How do you write clear rules? You might start by deciding exactly what you are trying to do. What is the game mechanic supposed to simulate? Combat? Wonderful. Decide how you want combat to work in your reality. Write up a blow-by-blow description. Look at this and consider it carefully. Are you spending ninety-nine percent of your time describing situations that will occur maybe one percent of the time? Does the remaining one percent of the rules cover ninety-nine percent of the situations that are likely to come up? If so, consider just describing the ninety-nine percent in your rules and adding a "See a GM" clause. Resist the temptation to bury the players under mountains of verbiage describing situations that virtually never come up; that's what GMs are for, after all. If you can't simplify the rules, look at your game mechanics. Perhaps they're too convoluted. Does it really add anything to the game if you calculate that if the sword hits one inch below the knee then the person falls down, whereas if it hits three inches below the knee then he slows down and weakens due to blood loss, and if you hit the knee itself... Maybe it's enough to know that you hit the leg, perhaps just that you hit. It sure is easier to write.

Of course, just because your rules are simple doesn't mean that they're going to work. The rules, and the underlying game mechanics, must also be appropriate to the game. A perfectly clear description of a game mechanic that simply does not work is basically worthless. In one game, the GMs devised a thieving system which required the thief to place a piece of paper reading "you have been robbed" into the pocket of a target to successfully pick his pocket. While "put pocketing" may be a wonderful simulation of pick pocketing, it tends to be a bit beyond the abilities of most players. As a result, the thieves were completely ineffectual, the Thieves' Guild became a moot point, and, worst of all, the GMs never seemed to quite grasp why the players were so upset. The rules were perfectly clear, but the game mechanic just didn't work.

This goes back to the virtual reality aspect of the game. The atmosphere that you are trying to produce will influence the game mechanics you develop, or should, and, in turn, the game mechanics will influence the atmosphere of the game. In Dragon, we used a fairly complex combat system, necessary to capture the feel of dueling as described in Steven Brust's novels; in Secrets of the Necronomicon, the magic system is very complex, in order to capture the feel of an H. P. Lovecraft scenario. In the former, we wanted players to feel as though they were involved in an elaborate sword fight; in the latter, as though they were researching arcane spells in musty tomes. In both games, the rules on how to use the combat and magic were straightforward. The strategy, however, was difficult. The rules for Go are trivial, but knowing the rules does not make you a master of the game. Similarly, the rules explained the game mechanics used in Dragon and Secrets, but using those mechanics effectively became part of the roleplaying aspect of the game.

Thus, the rules and mechanics helped to strengthen the framework of the games. They enhanced the ability of the characters to roleplay instead of detracting from it. Conversely, excessively wordy rules and inappropriate game mechanics weaken the framework of the game, and potentially ruin the major point of the game: roleplaying. Without roleplaying, a "live roleplaying game" is not particularly interesting. In Dragon, most of the magic is sorcery: fast and easy for those who know how, and impossible for those who don't. Requiring Dragaeran sorcerers to look everything up in tomes and decipher mounds of gibberish to cast spells would have been completely inappropriate. But it worked in Secrets. In Lovecraft stories, combat is simple and direct: the monster oozes out of the ocean, grabs someone, and kills him. Fights between people are equally brief, if not always so gory. An elaborate combat system, detailing different types of punches and kicks, wouldn't work. Yet in Dragon, the combat system did exactly that, only with sword moves.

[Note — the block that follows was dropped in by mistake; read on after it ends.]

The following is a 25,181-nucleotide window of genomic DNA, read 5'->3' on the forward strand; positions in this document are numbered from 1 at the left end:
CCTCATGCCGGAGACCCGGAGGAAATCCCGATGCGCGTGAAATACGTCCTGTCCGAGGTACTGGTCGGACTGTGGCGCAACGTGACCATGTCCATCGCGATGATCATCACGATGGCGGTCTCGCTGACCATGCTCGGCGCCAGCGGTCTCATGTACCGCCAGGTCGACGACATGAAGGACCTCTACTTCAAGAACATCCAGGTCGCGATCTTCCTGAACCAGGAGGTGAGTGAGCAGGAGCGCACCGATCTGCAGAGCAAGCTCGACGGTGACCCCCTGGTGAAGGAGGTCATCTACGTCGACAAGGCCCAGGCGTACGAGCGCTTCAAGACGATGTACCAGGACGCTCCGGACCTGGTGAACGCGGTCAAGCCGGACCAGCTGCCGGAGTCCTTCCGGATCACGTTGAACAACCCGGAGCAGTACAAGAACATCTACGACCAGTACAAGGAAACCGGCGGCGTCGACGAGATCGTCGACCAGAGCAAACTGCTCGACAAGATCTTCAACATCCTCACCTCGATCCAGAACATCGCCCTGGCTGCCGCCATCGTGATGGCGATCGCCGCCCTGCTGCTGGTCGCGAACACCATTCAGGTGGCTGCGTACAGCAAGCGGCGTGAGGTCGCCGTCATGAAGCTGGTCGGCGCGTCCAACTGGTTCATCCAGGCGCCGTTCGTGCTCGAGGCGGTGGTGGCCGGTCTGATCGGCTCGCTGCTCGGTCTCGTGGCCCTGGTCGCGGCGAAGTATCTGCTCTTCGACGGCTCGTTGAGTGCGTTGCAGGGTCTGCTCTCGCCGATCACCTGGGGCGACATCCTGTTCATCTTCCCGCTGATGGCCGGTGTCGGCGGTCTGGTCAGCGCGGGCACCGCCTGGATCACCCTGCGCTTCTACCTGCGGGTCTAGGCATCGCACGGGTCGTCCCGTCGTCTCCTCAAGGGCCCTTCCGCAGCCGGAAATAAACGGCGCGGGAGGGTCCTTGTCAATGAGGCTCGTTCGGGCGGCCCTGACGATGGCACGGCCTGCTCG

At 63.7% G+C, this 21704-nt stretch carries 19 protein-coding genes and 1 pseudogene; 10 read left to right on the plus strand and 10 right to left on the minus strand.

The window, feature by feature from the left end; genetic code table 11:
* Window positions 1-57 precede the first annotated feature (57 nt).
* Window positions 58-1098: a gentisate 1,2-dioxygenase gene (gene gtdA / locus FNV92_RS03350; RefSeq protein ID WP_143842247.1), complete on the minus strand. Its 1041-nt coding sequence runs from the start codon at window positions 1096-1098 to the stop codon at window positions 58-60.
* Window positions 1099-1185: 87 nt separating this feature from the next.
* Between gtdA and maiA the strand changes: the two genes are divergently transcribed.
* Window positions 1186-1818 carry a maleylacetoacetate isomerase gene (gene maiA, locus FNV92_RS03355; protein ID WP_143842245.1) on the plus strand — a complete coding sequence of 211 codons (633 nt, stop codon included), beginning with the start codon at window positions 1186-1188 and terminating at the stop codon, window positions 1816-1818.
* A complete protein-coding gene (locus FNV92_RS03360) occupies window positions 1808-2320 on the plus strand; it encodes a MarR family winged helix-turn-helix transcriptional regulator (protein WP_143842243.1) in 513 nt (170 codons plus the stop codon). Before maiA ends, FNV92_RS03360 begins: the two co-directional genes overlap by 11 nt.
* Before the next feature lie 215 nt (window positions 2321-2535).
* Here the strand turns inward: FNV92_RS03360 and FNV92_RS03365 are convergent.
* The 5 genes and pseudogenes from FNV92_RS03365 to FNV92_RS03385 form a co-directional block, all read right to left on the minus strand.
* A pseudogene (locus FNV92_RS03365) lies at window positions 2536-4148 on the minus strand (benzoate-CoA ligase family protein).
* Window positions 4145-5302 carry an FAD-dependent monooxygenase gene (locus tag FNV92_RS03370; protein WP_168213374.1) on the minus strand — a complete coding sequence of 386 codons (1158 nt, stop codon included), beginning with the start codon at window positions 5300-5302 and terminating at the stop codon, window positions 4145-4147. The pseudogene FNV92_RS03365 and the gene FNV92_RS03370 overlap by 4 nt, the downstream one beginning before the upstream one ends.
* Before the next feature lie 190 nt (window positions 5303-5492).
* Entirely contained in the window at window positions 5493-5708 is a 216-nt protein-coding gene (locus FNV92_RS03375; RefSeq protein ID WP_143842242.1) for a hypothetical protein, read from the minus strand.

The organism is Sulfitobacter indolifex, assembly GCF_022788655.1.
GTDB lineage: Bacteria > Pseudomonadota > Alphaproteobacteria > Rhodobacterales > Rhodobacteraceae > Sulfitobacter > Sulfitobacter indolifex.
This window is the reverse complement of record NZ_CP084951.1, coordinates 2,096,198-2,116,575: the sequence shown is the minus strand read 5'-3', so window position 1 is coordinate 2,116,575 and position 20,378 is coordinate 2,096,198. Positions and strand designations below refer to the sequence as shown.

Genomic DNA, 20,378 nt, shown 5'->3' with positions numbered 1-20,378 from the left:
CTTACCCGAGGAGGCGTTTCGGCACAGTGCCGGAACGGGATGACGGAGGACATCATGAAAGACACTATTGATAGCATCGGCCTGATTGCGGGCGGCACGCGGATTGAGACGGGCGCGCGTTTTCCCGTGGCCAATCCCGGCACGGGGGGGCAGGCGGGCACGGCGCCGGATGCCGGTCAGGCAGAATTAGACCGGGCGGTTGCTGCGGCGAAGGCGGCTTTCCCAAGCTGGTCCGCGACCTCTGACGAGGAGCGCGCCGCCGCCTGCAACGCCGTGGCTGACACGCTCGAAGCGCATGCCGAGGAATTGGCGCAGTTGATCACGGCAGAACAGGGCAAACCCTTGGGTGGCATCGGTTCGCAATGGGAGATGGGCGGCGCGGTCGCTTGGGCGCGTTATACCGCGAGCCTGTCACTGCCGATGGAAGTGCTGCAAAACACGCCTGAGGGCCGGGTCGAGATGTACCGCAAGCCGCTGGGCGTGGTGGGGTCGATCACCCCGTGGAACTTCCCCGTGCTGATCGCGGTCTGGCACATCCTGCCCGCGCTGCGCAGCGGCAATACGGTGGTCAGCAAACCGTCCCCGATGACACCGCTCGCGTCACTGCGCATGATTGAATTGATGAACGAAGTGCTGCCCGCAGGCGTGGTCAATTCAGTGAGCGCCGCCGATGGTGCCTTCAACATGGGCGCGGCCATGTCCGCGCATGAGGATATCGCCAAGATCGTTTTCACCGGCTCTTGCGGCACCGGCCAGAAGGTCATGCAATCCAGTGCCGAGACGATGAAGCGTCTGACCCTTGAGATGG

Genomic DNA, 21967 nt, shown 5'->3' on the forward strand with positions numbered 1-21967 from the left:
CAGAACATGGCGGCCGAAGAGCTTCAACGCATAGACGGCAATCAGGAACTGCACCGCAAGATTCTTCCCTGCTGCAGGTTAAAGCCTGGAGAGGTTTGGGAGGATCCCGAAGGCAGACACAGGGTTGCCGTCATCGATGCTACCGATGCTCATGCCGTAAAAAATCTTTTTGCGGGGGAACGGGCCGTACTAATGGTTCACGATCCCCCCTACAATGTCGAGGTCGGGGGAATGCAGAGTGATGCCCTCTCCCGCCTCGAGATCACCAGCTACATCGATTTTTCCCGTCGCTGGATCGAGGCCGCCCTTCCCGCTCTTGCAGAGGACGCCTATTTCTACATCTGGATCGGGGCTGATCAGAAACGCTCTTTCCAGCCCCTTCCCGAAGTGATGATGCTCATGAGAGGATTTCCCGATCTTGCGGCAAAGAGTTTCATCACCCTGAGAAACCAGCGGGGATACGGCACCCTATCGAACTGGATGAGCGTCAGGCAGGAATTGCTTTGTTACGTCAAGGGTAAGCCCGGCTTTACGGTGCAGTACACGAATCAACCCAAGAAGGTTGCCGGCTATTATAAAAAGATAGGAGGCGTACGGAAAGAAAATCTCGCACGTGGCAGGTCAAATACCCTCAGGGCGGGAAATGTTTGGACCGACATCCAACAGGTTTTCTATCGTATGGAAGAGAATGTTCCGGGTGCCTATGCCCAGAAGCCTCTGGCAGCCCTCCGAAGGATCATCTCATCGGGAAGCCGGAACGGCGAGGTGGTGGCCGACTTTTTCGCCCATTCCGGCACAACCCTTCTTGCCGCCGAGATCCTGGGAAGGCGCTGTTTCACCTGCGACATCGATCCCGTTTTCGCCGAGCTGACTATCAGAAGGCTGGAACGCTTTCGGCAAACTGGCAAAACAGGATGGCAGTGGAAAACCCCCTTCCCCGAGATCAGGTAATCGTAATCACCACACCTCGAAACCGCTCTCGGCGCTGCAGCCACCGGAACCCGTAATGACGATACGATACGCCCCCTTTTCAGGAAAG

When designing game mechanics, keep in mind that they must fit your game. Will the mechanic be easy to explain and to use (although not necessary easy to master)? Will it fit into the atmosphere you are trying to create? Will it help make your reality more solid? Or will it frustrate players, interfere with the roleplaying, slow down the game, and generally force the players to pay too much attention to "real world" details instead of playing the game? Most important, if a game mechanic is intended to enable players to accomplish certain goals, will it actually do so? Or will it leave them bored, frustrated, and feeling cut out of the action?

So remember, keep it simple. Don't ask people short on sleep to wend a tortuous path through a labyrinthine opus of rules. Instead, give them something easy to understand and fun to play. Make sure your game mechanics are appropriate to your game, that they add to the virtual reality that you are trying to create, not detract from it. And if the game mechanics are complex, make sure you explain them concisely and coherently. Your players will appreciate it every time they pick a pocket, swing a sword, or cast a spell.